South Jersey Climate News

South Jersey Climate News

South Jersey Climate News

Dr. Nicole Vaughn (second from right), Rowan Engineering without Borders and Cooper Medical Students stands at a community garden, Cooper Sprouts in Camden, N.J. (Photo: Essence Holman / South Jersey Climate News)
Camden’s urban farmers look for innovative ways to solve water challenges
Essence Holman, Staff Writer • April 3, 2024

Horseshoe crabs are critical to shorebird – and human – survival

Horseshoe+crabs+at+the+Delaware+Bay.+Photo+by+Miguel+Martinez.
Horseshoe crabs at the Delaware Bay. Photo by Miguel Martinez.

May and June marks the mating season for horseshoe crabs and the migration of birds who feed on their eggs. To learn more about them, the American Littoral Society hosts a series of crab and bird walks and monitoring events for the public. You can also volunteer to help tag horseshoe crabs on the Delaware Bay.

A earlier version of this article was originally published in June 2021.

Video by Miguel Martinez

Each spring, one of the biggest clusters of horseshoe crabs in the world comes along the Delaware Bay to mate. Along with these crabs, tens of thousands of shorebirds migrate to the bay, including the red knot which embarks on a four-day, 9,000-mile flight from South America. The Delaware Bay is the birds’ most crucial pit-stop throughout their migration, according to the National History Museum.

All of the shorebirds must gain weight to fully complete their migration towards the north and to successfully breed. To double their weights, the shorebirds heavily rely on horseshoe crab eggs as a source of nutrition.

Unfortunately, due in part to climate change, there are fewer horseshoe crabs on the shorelines from which to feed. Other factors, including overharvesting, human disturbance, and the need for horseshoe crabs for medical purposes, “have also played a role in both the horseshoe crab and the red knot’s vulnerable and threatened statuses,” according to an article in NJ Spotlight.

This red knot population has been particularly affected by the changes in the horseshoe crab population.

“Naturalists scanning the beaches on both the New Jersey and Delaware sides of the bay during the May migration found only 6,880 of the birds this year, down sharply from 19,000 in 2020 and even further below the 30,000 recorded in 2018 and 2019,” according to an article in NJ Spotlight. “The latest number is now the lowest since records began in 1982.”

The American horseshoe crab, also known as Limulus polyphemus, resides along the east coast of North America. A large number of these horseshoe crabs make their way to the Delaware Bay beaches to mate each year.

Photo gallery photos by Miguel Martinez and Joseph Bierman.

To make sure the shorebirds are able to feed on horseshoe crab eggs undisturbed, locals to the Delaware Bay area can volunteer to be a Shorebird Steward to keep people off of the beaches.

Larissa Smith, a biologist with the Conserve Wildlife Foundation, has been organizing the Shorebird Stewards program since 2003.

“Twelve beaches along the Delaware Bay in Cumberland and Cape May Counties are restricted during the shorebird migration, May 7 to June 7th,” Smith said. “Stewards are posted at the beaches to educate the public about the reason for the restricted areas as well as the shorebird migration and horseshoe crab spawn.”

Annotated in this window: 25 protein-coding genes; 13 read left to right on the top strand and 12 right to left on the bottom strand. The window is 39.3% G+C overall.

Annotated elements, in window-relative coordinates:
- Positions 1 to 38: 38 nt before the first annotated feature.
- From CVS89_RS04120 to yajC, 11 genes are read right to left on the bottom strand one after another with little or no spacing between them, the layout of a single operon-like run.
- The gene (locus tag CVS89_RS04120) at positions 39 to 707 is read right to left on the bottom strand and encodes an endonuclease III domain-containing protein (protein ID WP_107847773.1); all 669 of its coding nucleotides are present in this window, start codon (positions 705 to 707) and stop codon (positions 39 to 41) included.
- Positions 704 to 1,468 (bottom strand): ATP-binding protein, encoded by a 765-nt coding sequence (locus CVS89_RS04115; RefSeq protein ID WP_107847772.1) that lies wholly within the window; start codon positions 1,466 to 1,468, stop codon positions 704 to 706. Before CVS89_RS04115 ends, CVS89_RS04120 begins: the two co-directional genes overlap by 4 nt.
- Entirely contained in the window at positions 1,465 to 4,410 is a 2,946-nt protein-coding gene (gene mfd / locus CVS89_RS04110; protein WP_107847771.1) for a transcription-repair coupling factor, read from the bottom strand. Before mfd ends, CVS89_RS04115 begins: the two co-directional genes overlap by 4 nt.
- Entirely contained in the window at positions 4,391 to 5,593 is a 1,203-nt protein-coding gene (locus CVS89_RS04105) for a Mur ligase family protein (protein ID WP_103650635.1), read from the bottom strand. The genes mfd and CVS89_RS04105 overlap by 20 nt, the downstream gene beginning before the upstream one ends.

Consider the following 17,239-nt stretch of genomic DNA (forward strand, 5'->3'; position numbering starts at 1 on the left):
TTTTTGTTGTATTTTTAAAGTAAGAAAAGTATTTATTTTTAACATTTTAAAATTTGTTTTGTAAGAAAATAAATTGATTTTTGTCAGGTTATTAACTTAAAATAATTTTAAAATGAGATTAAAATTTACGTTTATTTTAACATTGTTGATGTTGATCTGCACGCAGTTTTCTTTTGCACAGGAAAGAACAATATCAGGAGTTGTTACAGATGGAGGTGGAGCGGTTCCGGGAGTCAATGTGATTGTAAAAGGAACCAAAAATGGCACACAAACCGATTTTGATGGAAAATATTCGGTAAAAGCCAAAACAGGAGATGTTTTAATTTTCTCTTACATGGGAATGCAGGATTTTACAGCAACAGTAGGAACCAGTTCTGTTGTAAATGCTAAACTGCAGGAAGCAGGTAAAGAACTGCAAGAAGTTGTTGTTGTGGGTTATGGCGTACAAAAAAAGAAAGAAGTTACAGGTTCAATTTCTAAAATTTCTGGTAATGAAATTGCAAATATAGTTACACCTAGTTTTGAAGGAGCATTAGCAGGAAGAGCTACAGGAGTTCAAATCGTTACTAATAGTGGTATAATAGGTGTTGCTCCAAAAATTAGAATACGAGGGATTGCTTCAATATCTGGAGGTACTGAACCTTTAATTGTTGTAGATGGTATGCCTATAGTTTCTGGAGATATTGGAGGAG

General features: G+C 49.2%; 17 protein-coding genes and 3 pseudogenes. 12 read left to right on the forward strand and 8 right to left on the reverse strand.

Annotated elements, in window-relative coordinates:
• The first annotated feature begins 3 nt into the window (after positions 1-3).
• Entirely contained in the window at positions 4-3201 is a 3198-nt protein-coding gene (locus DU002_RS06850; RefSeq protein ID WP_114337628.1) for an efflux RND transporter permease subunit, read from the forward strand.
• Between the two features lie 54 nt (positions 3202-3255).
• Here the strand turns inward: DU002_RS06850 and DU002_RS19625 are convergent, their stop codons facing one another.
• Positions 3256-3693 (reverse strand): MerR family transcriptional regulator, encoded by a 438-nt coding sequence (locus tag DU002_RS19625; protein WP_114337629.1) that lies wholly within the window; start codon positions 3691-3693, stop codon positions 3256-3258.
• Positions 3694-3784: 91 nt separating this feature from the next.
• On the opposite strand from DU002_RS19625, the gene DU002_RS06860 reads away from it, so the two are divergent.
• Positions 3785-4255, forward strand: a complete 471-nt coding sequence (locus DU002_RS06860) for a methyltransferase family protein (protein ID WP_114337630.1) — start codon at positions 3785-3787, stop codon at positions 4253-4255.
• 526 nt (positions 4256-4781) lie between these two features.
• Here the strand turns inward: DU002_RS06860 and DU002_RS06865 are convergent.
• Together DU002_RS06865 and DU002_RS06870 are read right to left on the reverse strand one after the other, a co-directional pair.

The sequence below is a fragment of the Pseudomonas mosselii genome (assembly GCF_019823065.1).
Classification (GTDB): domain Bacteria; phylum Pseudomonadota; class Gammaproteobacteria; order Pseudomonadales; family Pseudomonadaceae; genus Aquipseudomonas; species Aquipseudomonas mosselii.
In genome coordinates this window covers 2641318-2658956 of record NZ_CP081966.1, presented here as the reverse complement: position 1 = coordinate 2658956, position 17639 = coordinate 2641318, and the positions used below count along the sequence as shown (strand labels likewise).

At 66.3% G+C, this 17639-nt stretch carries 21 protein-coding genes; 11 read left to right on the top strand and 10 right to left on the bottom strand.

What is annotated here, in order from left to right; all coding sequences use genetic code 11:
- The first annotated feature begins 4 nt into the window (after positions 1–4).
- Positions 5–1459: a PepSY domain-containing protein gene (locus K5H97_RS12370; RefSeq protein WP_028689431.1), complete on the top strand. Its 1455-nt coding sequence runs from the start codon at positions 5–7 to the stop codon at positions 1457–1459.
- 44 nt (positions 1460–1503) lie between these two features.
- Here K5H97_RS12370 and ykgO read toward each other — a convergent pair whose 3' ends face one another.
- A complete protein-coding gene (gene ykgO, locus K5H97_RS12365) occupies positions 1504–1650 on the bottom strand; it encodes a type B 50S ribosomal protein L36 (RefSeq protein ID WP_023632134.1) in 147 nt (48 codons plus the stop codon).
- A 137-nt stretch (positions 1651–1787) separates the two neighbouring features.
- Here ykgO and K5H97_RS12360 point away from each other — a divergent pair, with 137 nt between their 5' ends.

“Red Knot and Horseshoe Crab” by U. S. Fish and Wildlife Service – Northeast Region is marked with CC PDM 1.0.

The shorebird migration is extremely unique to the Delaware Bay, people visit from different parts of the United States just to witness it.

“Visitors come from all over to witness this phenomenon and it is our duty to make sure that the birds are protected,” Smith said. “The beaches are only restricted for a short period of time and there are still plenty of other beaches open for people to enjoy during May.”

Male and female horseshoe crabs spawn and lay eggs along Cook’s Beach on the Delaware Bay. Photo by Miguel Martinez.

Horseshoe crabs live across North America and Asia. They can commonly be found along the New Jersey and Delaware shorelines but not as often as they once were. Believe it or not, horseshoe crabs have helped to save millions of lives. Their blue-colored blood contains a miracle vaccine ingredient that is extremely sensitive to harmful and toxic bacteria.

The significant ingredient in a horseshoe crab is their immune cells. When faced with invading bacteria, they clot around it and protect the rest of the horseshoe crab’s body from toxins, according to the National History Museum.

Specialists used these cells to create a test called Limulus Amebocyte Lysate, otherwise known as LAL. This test checks new vaccinations for any contaminants. LAL has been used across the world since the 1970s to prevent doctors and other medical professionals from distributing vaccines containing bad bacteria that could ultimately cause illnesses in humans.

Horseshoe crabs line the shore of the Delaware Beach at Cook’s Beach. Photo by Joseph Bierman.

LAL tests vaccines that are available to society that help fight a variety of unwanted viruses and diseases. The LAL test also affects the horseshoe crabs because thousands of them are collected and bled out each year to make sure these vaccines are safe to be distributed.

Horseshoe crab blood is extremely expensive. The products that come from their blue colored blood cost around $60,000 per gallon. One horseshoe crab contains roughly 200 to 400 milliliters of blood.

For more information on how you can volunteer along the shorelines or donate to the Shorebird Stewards, please visit the Littoral Society website.

 

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